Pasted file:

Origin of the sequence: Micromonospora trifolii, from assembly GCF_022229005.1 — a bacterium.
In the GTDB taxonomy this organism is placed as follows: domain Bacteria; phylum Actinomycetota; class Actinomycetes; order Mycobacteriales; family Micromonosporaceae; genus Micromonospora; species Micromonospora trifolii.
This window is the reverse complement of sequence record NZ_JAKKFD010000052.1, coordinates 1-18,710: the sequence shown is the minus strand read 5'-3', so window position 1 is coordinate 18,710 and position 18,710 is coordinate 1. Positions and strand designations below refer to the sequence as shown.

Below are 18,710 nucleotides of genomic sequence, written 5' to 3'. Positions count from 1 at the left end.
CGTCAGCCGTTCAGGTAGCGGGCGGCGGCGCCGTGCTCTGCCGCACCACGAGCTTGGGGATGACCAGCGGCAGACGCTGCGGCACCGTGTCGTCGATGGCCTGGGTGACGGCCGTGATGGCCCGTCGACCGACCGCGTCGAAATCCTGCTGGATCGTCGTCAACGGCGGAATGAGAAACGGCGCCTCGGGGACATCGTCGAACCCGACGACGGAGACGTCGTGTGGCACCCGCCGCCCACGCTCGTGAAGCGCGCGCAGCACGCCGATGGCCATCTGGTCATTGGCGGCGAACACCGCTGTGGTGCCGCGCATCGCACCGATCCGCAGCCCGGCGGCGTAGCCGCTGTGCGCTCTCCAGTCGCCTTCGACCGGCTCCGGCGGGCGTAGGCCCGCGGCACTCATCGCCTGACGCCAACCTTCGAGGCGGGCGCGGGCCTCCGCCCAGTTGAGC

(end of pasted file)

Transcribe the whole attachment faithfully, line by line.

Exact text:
Origin of the sequence: Micromonospora trifolii, from assembly GCF_022229005.1 — a bacterium.
In the GTDB taxonomy this organism is placed as follows: domain Bacteria; phylum Actinomycetota; class Actinomycetes; order Mycobacteriales; family Micromonosporaceae; genus Micromonospora; species Micromonospora trifolii.
This window is the reverse complement of sequence record NZ_JAKKFD010000052.1, coordinates 1-18,710: the sequence shown is the minus strand read 5'-3', so window position 1 is coordinate 18,710 and position 18,710 is coordinate 1. Positions and strand designations below refer to the sequence as shown.

Below are 18,710 nucleotides of genomic sequence, written 5' to 3'. Positions count from 1 at the left end.
CGTCAGCCGTTCAGGTAGCGGGCGGCGGCGCCGTGCTCTGCCGCACCACGAGCTTGGGGATGACCAGCGGCAGACGCTGCGGCACCGTGTCGTCGATGGCCTGGGTGACGGCCGTGATGGCCCGTCGACCGACCGCGTCGAAATCCTGCTGGATCGTCGTCAACGGCGGAATGAGAAACGGCGCCTCGGGGACATCGTCGAACCCGACGACGGAGACGTCGTGTGGCACCCGCCGCCCACGCTCGTGAAGCGCGCGCAGCACGCCGATGGCCATCTGGTCATTGGCGGCGAACACCGCTGTGGTGCCGCGCATCGCACCGATCCGCAGCCCGGCGGCGTAGCCGCTGTGCGCTCTCCAGTCGCCTTCGACCGGCTCCGGCGGGCGTAGGCCCGCGGCACTCATCGCCTGACGCCAACCTTCGAGGCGGGCGCGGGCCTCCGCCCAGTTGAGC